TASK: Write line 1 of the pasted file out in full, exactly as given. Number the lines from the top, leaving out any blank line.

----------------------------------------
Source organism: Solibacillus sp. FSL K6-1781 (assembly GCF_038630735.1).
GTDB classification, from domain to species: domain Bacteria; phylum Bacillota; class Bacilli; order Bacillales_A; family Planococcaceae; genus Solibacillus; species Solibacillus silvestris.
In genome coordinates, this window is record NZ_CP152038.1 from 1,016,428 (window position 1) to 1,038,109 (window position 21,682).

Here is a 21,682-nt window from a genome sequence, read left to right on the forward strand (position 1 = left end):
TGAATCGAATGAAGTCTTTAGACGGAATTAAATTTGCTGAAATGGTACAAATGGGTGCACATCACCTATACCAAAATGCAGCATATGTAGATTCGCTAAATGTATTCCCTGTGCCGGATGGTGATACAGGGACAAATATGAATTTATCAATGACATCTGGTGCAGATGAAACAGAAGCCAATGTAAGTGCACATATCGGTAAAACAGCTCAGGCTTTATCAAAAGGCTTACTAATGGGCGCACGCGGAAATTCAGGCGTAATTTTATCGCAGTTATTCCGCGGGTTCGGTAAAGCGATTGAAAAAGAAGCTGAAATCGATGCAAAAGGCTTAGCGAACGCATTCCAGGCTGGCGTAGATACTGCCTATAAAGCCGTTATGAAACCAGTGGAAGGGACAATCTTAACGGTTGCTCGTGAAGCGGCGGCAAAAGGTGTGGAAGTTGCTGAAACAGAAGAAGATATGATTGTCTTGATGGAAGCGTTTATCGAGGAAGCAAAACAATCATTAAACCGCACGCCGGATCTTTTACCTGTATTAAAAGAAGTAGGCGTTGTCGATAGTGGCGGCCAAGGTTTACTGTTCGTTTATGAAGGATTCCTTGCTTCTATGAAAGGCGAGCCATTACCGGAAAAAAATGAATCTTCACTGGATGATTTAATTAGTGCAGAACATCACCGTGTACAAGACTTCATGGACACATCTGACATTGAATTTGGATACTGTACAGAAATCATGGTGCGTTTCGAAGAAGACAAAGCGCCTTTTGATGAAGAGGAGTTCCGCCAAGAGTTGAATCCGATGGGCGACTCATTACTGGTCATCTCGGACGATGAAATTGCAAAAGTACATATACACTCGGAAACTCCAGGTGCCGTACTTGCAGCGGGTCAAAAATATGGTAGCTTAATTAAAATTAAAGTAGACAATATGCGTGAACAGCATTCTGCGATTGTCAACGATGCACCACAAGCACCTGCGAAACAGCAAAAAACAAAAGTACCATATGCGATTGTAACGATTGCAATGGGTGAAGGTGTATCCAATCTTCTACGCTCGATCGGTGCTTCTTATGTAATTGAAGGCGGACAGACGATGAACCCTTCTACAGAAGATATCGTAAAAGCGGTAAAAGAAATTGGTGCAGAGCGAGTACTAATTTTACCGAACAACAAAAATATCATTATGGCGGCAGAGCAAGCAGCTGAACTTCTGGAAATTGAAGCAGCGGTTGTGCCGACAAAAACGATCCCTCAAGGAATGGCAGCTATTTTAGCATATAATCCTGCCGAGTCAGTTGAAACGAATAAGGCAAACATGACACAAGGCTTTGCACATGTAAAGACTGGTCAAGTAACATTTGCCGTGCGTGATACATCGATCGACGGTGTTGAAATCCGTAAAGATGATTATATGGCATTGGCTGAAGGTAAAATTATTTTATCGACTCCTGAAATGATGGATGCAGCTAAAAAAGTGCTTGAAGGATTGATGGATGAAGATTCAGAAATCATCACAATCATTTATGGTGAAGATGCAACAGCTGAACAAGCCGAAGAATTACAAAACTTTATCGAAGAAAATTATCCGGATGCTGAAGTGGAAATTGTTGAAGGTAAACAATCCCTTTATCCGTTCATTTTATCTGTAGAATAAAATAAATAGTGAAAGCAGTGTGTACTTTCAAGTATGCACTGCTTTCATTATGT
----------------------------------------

Source organism: Solibacillus sp. FSL K6-1781 (assembly GCF_038630735.1).